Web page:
How To Treat Depression In Teenagers

By: Stephanie Kirby

Updated June 05, 2020

Medically Reviewed By: Lauren Guilbeault

The statistics about teenage depression are scary. A study done by Johns Hopkins Bloomberg School of Public Health found that clinical depression in teenagers increased nearly 40% from the Year 2005 to 2014. On top of that, the National Institute of Mental Health has estimated that the number of children between the ages of 12 and 17 that have had a depressive episode in the past year has hit 3 million. There's a problem in America with depression in teenagers that needs to be addressed.

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What Is Depression?

The American Psychiatric Association describes what depression is by saying, "depression (major depressive disorder) is a common and serious medical illness that negatively affects how you feel, the way you think and how you act. Fortunately, it is also treatable. Depression causes feelings of sadness and loss of interest in activities once enjoyed. It can lead to a variety of emotional and physical problems and can decrease a person's ability to function at work and home."

Depression is a mental health disorder that makes it difficult to carry out day-to-day activities. Teenagers with depression may struggle to go to school, go to social gatherings, or to participate in any activities.

Depression is not sadness like some people think. While depression may make some people feel sad, it is much more than this. It impacts the way that a person thinks, feels, and behaves over a long period.

Symptoms Of Depression In Teens

The symptoms of depression in teenagers are very similar to the symptoms that you look for in adults with depression. The main things that you can look for are behavioral changes, mood changes, and changes in their physical symptoms.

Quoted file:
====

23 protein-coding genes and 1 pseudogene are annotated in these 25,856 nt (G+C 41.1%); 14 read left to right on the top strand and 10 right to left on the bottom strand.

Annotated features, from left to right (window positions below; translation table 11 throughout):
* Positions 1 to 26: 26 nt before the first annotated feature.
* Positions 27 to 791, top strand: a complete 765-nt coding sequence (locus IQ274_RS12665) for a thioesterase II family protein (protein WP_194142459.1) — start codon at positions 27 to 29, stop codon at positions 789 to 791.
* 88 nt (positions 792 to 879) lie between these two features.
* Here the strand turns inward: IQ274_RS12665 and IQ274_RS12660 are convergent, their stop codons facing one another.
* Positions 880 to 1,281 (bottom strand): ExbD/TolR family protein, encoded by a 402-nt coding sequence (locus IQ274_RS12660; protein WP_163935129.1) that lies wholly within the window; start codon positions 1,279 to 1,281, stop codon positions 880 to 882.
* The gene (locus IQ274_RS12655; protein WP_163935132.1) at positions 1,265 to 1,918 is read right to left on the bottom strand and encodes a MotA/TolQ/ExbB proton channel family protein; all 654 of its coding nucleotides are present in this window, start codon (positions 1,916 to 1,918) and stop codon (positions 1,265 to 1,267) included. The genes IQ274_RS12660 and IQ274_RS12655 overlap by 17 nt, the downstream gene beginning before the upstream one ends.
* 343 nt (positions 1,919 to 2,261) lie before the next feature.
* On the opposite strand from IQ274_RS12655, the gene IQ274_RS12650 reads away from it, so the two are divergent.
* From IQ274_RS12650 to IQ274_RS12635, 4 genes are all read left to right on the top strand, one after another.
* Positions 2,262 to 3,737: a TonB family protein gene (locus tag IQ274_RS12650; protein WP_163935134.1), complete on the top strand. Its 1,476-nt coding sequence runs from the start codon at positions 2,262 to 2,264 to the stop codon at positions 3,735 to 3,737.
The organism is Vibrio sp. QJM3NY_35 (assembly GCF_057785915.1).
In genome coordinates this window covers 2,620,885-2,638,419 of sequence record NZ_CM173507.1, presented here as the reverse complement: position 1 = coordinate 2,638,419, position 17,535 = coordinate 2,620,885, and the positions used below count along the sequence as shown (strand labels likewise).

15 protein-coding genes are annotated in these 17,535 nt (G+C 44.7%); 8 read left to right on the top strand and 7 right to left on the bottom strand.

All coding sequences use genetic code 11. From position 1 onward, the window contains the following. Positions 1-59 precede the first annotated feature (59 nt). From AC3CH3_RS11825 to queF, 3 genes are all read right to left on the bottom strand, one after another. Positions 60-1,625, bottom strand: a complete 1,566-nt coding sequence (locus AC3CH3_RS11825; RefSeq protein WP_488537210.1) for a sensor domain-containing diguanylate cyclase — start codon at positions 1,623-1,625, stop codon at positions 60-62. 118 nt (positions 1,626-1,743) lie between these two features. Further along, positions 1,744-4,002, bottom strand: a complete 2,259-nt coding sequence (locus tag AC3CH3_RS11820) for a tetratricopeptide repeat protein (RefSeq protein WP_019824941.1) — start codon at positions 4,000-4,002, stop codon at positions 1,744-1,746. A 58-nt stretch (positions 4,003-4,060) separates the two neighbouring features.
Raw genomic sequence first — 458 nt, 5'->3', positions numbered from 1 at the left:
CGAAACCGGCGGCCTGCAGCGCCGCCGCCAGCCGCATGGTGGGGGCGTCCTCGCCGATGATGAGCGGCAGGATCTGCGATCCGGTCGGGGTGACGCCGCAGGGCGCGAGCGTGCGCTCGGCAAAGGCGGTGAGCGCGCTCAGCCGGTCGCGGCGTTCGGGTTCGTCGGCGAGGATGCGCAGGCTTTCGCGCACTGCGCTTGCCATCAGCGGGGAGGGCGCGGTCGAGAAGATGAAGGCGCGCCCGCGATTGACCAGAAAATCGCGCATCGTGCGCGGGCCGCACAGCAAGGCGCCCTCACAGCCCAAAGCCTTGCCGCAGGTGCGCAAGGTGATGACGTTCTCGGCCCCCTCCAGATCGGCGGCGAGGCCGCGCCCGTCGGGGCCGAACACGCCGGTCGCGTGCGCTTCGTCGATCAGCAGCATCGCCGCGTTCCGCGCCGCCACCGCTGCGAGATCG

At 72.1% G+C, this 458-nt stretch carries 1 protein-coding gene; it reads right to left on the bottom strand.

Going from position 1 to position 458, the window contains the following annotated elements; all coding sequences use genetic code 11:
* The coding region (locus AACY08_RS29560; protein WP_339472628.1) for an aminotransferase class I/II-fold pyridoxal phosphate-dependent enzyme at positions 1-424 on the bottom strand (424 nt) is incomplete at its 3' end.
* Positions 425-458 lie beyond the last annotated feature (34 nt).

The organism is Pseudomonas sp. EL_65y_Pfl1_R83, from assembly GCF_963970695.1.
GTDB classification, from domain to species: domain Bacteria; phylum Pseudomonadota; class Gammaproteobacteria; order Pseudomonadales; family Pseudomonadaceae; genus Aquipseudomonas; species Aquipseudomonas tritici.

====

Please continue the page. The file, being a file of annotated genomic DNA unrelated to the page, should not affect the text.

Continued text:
Teenagers that are depressed may become more irritable than usual and become withdrawn. This can be a difficult symptom in itself to recognize in teenagers because they are typically known for being moodier and withdrawn from their family. However, there are other symptoms that you can watch for as well, along with a bigger shift in their mood.

Lack of motivation, fatigue, and low energy are all signs of depression that should be watched for. While it's normal for teenagers to want to sleep more, look for signs of lethargy and them to not want to get out of bed throughout the day. Or, they may not be able to sleep even when they're trying to. Any changes in sleep habits can be a sign of depression.

Struggling to make decisions is another sign of depression. If your teenager seems like they are struggling more than normal with their decision making or their thought process, this could be a sign of depression.

Change in eating habits such as loss of appetite is also a sign of depression.


Just like adults, teenagers that are experiencing depression may feel inadequate, worthless, excessive amounts of guilt, shame, lonely, or empty.

Watch for behavioral changes and physical changes in a teenager with depression as well. This could include a change in their performance at school, athletics, or after-school job. It could include them engaging in reckless behavior, such as how they drive or substance or alcohol abuse. They could become more irritable and angrier in their actions. They may stop putting as much effort into their appearance as they used to.

They may also complain of physical symptoms such as digestive problems, headaches, cramping, or other physical pain. Sometimes depression and anxiety show up in different parts of the body for different people.

If you think that your teenager is depressed, it's important to watch for any changes in their normal behavior.

What Causes Depression In Teenagers?

The causes of depression in teenagers are the same as depression in adults. Depression is believed to have some genetic connection, meaning if there is a family history of depression than a teen is also likely to experience the struggle as well. However, just because there is a family history does not mean that a teen will ever be diagnosed with depression.

If a teenager already has a sort of predisposition to depression, and they experienced traumatic events, it could cause them to experience increased symptoms of depression. This could include things like bullying, being abused, losing a loved one, being in a bad relationship, or having a relationship end.